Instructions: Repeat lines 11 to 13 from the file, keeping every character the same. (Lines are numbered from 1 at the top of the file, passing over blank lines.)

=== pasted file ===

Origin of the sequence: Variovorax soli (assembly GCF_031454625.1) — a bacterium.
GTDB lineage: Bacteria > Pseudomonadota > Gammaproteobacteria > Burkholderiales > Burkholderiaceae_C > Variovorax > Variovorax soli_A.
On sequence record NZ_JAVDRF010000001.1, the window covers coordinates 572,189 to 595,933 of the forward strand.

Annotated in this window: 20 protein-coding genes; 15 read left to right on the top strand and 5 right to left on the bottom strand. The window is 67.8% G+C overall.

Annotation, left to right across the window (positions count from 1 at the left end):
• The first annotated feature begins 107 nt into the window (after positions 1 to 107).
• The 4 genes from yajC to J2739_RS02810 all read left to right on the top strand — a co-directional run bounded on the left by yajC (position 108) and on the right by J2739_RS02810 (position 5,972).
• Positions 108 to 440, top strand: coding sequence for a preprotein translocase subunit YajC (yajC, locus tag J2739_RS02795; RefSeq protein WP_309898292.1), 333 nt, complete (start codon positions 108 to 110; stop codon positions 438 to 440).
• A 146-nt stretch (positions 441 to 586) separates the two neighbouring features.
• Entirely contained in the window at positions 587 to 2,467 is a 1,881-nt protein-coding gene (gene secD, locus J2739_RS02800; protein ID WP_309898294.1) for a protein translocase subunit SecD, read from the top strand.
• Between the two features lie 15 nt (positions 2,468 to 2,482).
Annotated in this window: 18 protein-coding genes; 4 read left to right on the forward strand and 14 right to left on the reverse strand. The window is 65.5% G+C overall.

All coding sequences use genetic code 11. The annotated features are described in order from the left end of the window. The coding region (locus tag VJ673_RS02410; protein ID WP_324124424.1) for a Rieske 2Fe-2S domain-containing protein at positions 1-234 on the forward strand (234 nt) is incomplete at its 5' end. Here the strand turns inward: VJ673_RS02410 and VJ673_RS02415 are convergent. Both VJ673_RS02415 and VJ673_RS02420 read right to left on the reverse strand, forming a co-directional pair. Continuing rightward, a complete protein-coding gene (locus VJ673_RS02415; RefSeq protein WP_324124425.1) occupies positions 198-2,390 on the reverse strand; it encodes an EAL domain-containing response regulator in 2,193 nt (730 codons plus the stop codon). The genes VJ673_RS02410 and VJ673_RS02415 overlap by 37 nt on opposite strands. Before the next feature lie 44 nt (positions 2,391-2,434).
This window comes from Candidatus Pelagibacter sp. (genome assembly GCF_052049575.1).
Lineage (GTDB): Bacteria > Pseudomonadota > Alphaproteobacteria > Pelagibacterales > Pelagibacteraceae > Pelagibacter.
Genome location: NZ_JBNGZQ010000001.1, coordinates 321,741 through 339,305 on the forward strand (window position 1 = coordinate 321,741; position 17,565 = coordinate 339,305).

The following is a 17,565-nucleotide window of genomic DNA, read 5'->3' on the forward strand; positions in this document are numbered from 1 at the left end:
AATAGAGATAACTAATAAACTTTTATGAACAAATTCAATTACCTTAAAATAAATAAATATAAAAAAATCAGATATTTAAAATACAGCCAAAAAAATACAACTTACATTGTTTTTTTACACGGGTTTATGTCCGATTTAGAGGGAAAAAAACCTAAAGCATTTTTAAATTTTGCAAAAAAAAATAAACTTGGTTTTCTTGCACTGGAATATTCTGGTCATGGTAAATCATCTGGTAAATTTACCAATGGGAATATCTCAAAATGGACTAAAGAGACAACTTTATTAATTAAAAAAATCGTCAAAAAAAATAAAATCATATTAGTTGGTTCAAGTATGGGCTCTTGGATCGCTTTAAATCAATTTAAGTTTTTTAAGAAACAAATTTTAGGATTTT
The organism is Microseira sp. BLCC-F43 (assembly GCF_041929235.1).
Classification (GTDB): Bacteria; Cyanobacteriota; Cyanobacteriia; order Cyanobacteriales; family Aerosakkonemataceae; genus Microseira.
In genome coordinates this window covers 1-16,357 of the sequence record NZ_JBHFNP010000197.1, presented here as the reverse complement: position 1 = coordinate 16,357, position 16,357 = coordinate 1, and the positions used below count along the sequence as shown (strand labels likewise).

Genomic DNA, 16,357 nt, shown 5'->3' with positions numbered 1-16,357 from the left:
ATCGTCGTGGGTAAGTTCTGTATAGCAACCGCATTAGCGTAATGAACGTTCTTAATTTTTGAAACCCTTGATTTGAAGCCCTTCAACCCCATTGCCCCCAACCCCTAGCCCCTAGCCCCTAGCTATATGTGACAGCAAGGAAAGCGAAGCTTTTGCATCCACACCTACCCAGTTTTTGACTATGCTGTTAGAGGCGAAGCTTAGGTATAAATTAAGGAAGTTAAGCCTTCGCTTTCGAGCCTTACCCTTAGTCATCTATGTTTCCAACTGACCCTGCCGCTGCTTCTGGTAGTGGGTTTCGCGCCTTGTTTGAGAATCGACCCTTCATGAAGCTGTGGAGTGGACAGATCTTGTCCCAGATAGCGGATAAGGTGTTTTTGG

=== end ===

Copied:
• Between the two features lie 15 nt (positions 2,468 to 2,482).
Annotated in this window: 18 protein-coding genes; 4 read left to right on the forward strand and 14 right to left on the reverse strand. The window is 65.5% G+C overall.

All coding sequences use genetic code 11. The annotated features are described in order from the left end of the window. The coding region (locus tag VJ673_RS02410; protein ID WP_324124424.1) for a Rieske 2Fe-2S domain-containing protein at positions 1-234 on the forward strand (234 nt) is incomplete at its 5' end. Here the strand turns inward: VJ673_RS02410 and VJ673_RS02415 are convergent. Both VJ673_RS02415 and VJ673_RS02420 read right to left on the reverse strand, forming a co-directional pair. Continuing rightward, a complete protein-coding gene (locus VJ673_RS02415; RefSeq protein WP_324124425.1) occupies positions 198-2,390 on the reverse strand; it encodes an EAL domain-containing response regulator in 2,193 nt (730 codons plus the stop codon). The genes VJ673_RS02410 and VJ673_RS02415 overlap by 37 nt on opposite strands. Before the next feature lie 44 nt (positions 2,391-2,434).